Infrastructure Protection: Currently, CISF provides protection for 308 units as well as fire protection services to 83 industrial undertakings. The CISF Act defines an “Industrial Undertaking” as “any undertaking pertaining a scheduled industrial industry”. This includes any undertaking engaging in any trade, business, or service that may be regulated under law by Parliament. The 308 protected units include “atomic power plants, space installations, defense production units, mines, oil fields and refineries, major sea ports, heavy engineering steel plants, fertilizer units, airports, hydroelectric/thermal power plants, sensitive government buildings and heritage monuments and important Private Sector Units.”
Airport security is a CISF specialty in the area of infrastructure protection. 1999 saw the hijacking of an Indian Airlines flight on its way to Kandahar. This sparked a debate about better airport security management. The Indian government delegated airport security responsibility to CISF in 2000. Before this, airport security was the responsibility of state governments. After the 9/11 attacks in the U.S., this pace intensified, with the force now responsible for security at 58 domestic and international airports in India. This includes the major airports of Mumbai, New Delhi and Chennai, Kolkata, Bangalore, Ahmedabad, and Kolkata.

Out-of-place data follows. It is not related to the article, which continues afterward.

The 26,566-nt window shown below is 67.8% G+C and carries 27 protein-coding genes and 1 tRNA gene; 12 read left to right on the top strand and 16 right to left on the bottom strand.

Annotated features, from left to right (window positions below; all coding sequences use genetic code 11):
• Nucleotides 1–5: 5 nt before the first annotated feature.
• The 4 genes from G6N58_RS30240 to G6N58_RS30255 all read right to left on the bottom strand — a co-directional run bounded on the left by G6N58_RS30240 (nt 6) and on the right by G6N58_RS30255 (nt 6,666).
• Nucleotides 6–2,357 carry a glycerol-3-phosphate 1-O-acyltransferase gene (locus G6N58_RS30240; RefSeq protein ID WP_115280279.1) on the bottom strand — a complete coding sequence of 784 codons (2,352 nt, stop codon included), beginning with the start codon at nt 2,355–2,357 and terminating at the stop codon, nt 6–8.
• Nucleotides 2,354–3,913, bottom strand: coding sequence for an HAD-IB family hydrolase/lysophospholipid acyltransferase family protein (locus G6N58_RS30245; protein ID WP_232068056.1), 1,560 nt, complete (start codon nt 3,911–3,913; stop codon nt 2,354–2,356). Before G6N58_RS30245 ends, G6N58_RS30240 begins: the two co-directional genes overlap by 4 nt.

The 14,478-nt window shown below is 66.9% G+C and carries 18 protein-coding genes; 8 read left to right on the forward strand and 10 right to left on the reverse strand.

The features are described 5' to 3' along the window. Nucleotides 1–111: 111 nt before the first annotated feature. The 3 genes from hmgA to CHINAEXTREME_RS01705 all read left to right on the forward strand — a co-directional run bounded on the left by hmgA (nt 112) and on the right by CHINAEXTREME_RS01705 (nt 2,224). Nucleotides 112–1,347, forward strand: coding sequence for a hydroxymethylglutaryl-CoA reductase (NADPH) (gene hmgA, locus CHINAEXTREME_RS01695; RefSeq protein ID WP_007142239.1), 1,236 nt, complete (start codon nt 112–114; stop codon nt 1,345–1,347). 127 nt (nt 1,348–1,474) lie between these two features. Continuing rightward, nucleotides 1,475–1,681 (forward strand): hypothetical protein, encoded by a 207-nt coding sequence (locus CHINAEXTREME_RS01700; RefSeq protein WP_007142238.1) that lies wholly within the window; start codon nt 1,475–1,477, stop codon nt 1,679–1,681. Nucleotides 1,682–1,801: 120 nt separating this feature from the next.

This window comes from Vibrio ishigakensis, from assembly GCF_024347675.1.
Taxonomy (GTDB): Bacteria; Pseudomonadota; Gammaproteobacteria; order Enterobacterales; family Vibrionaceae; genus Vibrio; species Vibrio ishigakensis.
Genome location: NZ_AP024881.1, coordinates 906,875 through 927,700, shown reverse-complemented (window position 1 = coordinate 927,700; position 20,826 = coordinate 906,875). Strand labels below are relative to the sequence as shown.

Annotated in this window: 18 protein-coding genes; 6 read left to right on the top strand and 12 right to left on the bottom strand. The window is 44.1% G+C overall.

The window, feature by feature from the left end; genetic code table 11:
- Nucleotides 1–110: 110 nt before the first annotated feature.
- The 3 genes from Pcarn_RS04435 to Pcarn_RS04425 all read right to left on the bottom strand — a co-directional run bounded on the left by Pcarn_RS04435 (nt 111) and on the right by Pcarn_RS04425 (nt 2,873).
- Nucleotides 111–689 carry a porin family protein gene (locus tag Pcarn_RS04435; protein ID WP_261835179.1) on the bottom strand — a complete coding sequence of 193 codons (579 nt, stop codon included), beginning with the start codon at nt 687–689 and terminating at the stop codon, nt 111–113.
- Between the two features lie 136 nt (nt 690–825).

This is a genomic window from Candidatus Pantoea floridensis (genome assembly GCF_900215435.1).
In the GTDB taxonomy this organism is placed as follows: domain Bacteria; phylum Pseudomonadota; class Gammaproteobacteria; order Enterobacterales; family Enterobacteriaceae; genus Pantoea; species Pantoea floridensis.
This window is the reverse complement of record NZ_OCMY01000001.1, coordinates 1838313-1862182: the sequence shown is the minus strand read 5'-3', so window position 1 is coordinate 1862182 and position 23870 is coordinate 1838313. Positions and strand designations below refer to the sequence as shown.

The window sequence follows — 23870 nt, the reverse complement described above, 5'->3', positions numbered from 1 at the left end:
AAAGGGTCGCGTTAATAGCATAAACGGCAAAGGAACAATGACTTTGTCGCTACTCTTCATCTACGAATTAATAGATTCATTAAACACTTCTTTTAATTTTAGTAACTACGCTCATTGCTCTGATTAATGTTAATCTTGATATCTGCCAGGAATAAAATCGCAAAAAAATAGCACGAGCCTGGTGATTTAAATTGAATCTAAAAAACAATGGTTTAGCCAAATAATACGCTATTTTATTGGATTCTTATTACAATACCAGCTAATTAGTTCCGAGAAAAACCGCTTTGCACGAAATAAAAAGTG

The security of the Delhi Metro is also provided by CISF. In 2007, the force began working with Delhi Metro Rail Corporation. Over 4,500 people guard the 141 Metro Stations as well as 165,000 passengers. CISF was also assigned to protect the Delhi Airport Metro Express Line by Reliance Infrastructure in 2012.
India’s 13 largest ports, along with the Delhi Metro and airports, are covered by CISF. In January 2012, the National Shipping Board (NSB) recommended that CISF be deployed to all ports in India, including 187 minor ports. The success of the CISF at protecting India’s airports was the basis for the recommendation by the NSB.